Plaque pique over comedy king Stan’s Battlefield roots

Stan Laurel and Oliver Hardy (Laurel and Hardy)  at the Caledonian railway station in Edinburgh 13/4/1954. The actors were on their way to stay at the Caledonian hotel whilst they were appearing at the Empire Theatre
Stan Laurel and Oliver Hardy (Laurel and Hardy) at the Caledonian railway station in Edinburgh 13/4/1954. The actors were on their way to stay at the Caledonian hotel whilst they were appearing at the Empire Theatre

History and culture chiefs are being ribbed for “another fine mess” after deciding to install a plaque at the one-time Battlefield home of Stan Laurel of famous comedy duo Laurel and Hardy.

The comedian was originally born in Cumbria in 1890, full name Arthur Stanley Jefferson, and after his family moved to Glasgow he appeared on stage at the Britannia Panopticon, aged 16.

But while he certainly lived for a time at number 17 Craigmillar Road in Battlefield he’s also known to have lived in Rutherglen, and also went to Rutherglen Academy.

However while some Ruglonians are thought to be displeased at the implicit idea that Stan was essentially a Glaswegian his dad, who also had theatrical blood, had managed the city’s famous Metropole theatre.

Once “Laurel and Hardy” became famous the pair visited Scotland frequently, and stayed at the Central Hotel in Glasgow - besides visiting Gleneagles.

They also regularly featured Scottish themes in their work, most famously in the movie “Bonnie Scotland” , in which they end up serving in a Scottish regiment on India’s North West Frontier.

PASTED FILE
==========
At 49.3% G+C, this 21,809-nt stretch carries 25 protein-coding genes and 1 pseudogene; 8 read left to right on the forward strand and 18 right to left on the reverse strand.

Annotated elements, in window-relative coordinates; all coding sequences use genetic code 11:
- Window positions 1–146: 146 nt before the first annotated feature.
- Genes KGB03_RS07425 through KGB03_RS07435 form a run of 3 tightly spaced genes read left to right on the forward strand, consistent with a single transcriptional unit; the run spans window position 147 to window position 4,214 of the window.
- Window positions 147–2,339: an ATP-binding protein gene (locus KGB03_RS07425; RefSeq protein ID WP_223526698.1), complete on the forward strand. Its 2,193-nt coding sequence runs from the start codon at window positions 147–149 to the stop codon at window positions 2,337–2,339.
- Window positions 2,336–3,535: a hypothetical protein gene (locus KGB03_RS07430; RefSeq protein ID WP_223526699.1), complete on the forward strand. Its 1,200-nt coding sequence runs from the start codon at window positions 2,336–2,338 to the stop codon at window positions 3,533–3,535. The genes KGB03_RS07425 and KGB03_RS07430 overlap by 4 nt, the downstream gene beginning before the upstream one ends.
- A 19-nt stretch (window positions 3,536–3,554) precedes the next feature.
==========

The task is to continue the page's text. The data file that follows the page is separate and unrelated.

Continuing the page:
Huge crowds gathered to welcome Laurel and Hardy to Glasgow every time they visited the city.

In 1961 Stan was honoured with a Lifetime Achievement Academy Award for his incredible comedy career, which included involvement in around 190 films.

He retired to Santa Monica, California, for his final years.

Now he is one of 12 people to be honoured with commemorative plaques by Historic Environment Scotland, together with 18th century biographer James Boswell and Para Handy creator Neil Munro.

There’s also a plaque already installed at his original family home in Ulverston, Cumbria, where he was born.

Martin Fairley, Head of Grants at Historic Environment Scotland, said: “The idea of the scheme is to allow the public to tell us which historic figures deserve to be celebrated and commemorated.

“By installing a plaque on a building closely associated with that person we hope to emphasise the social and human element of local architecture. After all, a building can have a great influence on the character of the person who lived or worked there.”